The Motor Accident Injuries Act 2017 (MAIA) in NSW introduced significant changes to the compensation scheme for motor vehicle accidents. One crucial aspect of the MAIA is the concept of “threshold” and “non-threshold” injuries. The purpose of the threshold is to differentiate between minor injuries and more severe injuries, which warrant additional support and compensation. In this article, we will explore what threshold injuries are and their significance within the context of the Motor Accident Injuries Act 2017.

Defining Threshold Injuries

A ”threshold” injury is basically a minor or soft tissue injury, or a psychiatric injury which is not a recognised psychiatric illness. The MAIA sets out specific criteria at section 1.6 of the Act to define a threshold injury:

1.6 Meaning of “threshold injury”
(1) For the purposes of this Act, a
“threshold injury” is, subject to this section, one or more of the following–
(a) a soft tissue injury,
(b) a psychological or psychiatric injury that is not a recognised psychiatric illness.(2) A “soft tissue injury” is (subject to this section) an injury to tissue that connects, supports or surrounds other structures or organs of the body (such as muscles, tendons, ligaments, menisci, cartilage, fascia, fibrous tissues, fat, blood vessels and synovial membranes), but not an injury to nerves or a complete or partial rupture of tendons, ligaments, menisci or cartilage.

Non-threshold injuries

Non-threshold injuries refer to more severe injuries. These injuries must surpass a specific threshold level to qualify for additional benefits under the compensation scheme. Examples of non-threshold physical injuries may include fractures, nerve injuries, complete or partial rupture of a tendon, cartilage, meniscus or ligament, or damage to the spinal nerve root that meets the criteria for radiculopathy.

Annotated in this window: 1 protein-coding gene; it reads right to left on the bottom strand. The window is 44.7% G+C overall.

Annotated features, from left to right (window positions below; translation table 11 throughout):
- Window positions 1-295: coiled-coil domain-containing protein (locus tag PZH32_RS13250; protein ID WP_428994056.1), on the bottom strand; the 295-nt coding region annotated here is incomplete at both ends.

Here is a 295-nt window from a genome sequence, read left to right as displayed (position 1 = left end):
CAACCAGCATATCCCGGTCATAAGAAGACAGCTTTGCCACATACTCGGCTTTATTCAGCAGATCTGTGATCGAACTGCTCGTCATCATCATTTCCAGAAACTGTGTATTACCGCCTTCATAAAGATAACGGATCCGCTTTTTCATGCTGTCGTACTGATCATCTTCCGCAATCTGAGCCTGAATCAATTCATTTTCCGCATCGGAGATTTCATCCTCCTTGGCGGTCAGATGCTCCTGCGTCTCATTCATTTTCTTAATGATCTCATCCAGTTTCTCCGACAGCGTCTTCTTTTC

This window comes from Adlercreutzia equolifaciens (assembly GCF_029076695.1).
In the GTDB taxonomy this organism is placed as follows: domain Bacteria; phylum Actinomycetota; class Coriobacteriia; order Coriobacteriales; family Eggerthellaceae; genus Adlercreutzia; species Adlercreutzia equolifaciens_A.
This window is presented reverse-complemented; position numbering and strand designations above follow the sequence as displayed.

Examples of non-threshold psychological or psychiatric injuries may include a diagnosed psychiatric disorder or illness such as depression or post-traumatic stress disorder (PTSD), or any other psychological or psychiatric illness recognise under the DSM IV. However, adjustment disorder and acute stress disorder as specifically excluded as non-threshold injuries.

Significance of Threshold and Non-Threshold Injuries under the MAIA

Meeting the threshold for a “seriously injured” or non-threshold designation under the MAIA has several implications.
Injured people with threshold injuries (or minor, soft tissue injuries) are only covered for benefits under the scheme for the first 52 weeks after the accident. These benefits include payments for wage loss, medical and rehab expenses and domestic care. There is no entitlement following this 52 week period.

On the other hand, those with more serious “ non-threshold injuries” have far greater entitlements and entitlements which extend well beyond 52 weeks post-accident. Entitlements include payments for loss of income, medical and rehab expenses, domestic care PLUS possible damages for pain and suffering and economic loss under a common law claim. These damages can be significant.

Threshold and non-threshold injuries play an important role within the Motor Accident Injuries Act 2017, distinguishing between minor injuries and severe, life-altering injuries. Meeting the criteria for a non- threshold injury under the MAIA provides access to additional benefits and support for individuals who have sustained significant and permanent impairments. It is important to understand the concept of threshold injuries and non-threshold injuries for this reason. The difference between a threshold and non-threshold injury can be complicated. It is advisable to seek advice upon the lodgement of your motor vehicle accident claim.